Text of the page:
Using specialized, extremely high-quality photographic equipment, it is possible to capture images (shown below) from either planes or satellites that can be used to map the earth. By overlapping these images, three-dimensional views of the earth can be obtained. The process is known as photogrammetry which is an area of study in surveying. In the past, instruments known as stereoplotters were used to recreate the three-dimensional view of the object. Today much of this work can be performed on computers using digital imagery. This method of mapping the earth's surface is responsible for products such as road maps, highway design maps, and topographic maps, to name a few. People who perform this work are known as photogrammetrists. A photogrammetrist must have a strong background in mathematics and computers.
Photogrammetry can be used to determine the three-dimensional coordinates of any point in the image. The photogrammetrist uses this information to create base maps in support of other engineering and civilian projects. Examples of maps developed using photogrammetry include highway and topographic maps. Photogrammetrists in the United States Geological Survey produce a well-known series of maps covering the entire United States known as quadrangle (quad) sheets. These maps are often used by sportsmen.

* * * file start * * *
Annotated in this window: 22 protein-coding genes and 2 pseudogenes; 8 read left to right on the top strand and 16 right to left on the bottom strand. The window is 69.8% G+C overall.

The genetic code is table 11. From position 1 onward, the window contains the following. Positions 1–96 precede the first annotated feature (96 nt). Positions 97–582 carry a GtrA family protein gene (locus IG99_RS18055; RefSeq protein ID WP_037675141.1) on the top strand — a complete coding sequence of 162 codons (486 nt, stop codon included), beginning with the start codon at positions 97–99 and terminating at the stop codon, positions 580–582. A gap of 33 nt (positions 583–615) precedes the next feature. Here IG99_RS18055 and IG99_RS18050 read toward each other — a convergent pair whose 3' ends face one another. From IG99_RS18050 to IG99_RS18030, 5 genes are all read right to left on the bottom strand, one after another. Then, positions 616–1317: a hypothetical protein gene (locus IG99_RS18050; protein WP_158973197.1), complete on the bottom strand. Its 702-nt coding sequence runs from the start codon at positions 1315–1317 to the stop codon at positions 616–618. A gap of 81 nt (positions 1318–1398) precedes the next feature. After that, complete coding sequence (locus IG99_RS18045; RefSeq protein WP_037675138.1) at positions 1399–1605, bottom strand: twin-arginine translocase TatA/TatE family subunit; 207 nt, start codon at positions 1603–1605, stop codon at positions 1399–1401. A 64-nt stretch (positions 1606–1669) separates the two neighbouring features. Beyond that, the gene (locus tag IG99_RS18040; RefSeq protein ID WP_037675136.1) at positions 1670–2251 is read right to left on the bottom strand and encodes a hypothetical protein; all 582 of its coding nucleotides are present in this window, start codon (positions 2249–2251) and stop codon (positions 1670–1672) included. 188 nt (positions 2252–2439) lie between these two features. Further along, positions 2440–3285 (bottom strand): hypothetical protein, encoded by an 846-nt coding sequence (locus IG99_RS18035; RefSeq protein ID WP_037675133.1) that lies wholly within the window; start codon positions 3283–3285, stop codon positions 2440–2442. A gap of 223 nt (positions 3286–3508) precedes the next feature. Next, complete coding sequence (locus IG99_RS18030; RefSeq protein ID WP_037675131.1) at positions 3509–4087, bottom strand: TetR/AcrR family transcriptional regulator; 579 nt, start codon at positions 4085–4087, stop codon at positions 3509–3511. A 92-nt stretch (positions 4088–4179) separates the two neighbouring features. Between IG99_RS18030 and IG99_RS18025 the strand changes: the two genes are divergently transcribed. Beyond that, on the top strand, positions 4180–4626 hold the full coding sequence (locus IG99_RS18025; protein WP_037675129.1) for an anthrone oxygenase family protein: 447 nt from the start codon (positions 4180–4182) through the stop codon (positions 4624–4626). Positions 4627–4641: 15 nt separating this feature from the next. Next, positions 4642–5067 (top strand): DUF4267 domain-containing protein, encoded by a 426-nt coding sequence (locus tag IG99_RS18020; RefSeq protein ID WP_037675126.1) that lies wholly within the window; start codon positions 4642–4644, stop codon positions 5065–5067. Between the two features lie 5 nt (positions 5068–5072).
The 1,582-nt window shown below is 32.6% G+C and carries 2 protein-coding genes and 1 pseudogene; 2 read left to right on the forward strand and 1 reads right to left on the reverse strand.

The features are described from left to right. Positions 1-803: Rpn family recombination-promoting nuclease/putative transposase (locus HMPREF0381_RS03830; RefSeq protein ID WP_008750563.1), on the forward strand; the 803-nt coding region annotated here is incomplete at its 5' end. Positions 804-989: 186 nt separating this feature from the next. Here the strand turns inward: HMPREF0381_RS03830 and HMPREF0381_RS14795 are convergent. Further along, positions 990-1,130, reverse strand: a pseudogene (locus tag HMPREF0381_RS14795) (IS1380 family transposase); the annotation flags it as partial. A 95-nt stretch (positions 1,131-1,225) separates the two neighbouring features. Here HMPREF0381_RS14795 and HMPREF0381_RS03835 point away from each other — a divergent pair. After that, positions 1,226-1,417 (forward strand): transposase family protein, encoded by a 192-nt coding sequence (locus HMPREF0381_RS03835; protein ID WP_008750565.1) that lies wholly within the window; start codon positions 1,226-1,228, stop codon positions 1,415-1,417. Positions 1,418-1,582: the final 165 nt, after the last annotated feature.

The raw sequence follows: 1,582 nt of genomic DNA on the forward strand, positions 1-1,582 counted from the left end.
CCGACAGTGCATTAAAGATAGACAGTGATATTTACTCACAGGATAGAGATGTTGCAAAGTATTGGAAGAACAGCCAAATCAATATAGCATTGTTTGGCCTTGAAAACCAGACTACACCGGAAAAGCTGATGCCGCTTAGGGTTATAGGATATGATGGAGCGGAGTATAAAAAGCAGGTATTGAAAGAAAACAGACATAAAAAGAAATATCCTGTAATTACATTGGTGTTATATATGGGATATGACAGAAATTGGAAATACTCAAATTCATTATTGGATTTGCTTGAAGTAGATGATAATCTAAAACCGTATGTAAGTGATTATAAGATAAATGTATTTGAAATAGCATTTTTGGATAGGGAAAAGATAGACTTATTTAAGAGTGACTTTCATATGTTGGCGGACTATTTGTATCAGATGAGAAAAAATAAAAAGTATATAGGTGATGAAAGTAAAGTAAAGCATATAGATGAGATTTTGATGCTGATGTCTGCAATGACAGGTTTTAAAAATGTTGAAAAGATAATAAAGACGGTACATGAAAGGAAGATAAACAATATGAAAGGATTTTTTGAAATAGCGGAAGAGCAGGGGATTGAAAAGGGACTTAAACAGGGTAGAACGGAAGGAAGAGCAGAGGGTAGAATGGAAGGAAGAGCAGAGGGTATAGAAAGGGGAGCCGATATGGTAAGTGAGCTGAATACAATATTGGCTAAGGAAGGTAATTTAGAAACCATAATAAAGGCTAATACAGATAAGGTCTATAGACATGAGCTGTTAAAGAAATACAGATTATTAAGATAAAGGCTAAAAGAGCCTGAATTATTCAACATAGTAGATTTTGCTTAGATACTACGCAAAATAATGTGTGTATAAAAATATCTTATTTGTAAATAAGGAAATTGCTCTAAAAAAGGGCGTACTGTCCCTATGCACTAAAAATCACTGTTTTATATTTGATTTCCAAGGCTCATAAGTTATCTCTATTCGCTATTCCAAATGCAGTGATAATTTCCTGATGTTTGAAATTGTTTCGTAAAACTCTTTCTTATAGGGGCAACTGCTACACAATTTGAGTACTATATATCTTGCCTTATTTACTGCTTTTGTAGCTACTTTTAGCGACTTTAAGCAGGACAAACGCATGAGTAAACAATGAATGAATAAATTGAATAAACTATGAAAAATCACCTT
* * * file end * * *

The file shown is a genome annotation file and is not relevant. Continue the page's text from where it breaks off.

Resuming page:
View of computer screen showing coordinates of measured points
Another branch of image analysis involves the identification of objects on an image. Often these images are taken using the infrared bands of the electromagnetic spectrum from satellites. These images allow a trained person to identify items as small as a person. These images are often used to perform assessment of environmental factors. For instance, the spread of an uncontrolled fire can be monitored each hour to identify the hot spots, and its progress allowing planners to best utilize limited resources. Similarly, monitoring of insect infestation in a forest can be easily performed from these images. The people who work in this branch of surveying are known as image analysts. Like photogrammetrists, these people also need a strong background in mathematics and computers. Often students study both of these areas of surveying, and are classified as image analysts.
Satellite image of the western Mediterranean over Barcelona, Spain and southern France.
Satellite image over Afghanistan.
Image from Shuttle Radar Topography Mission of Pasadena, CA.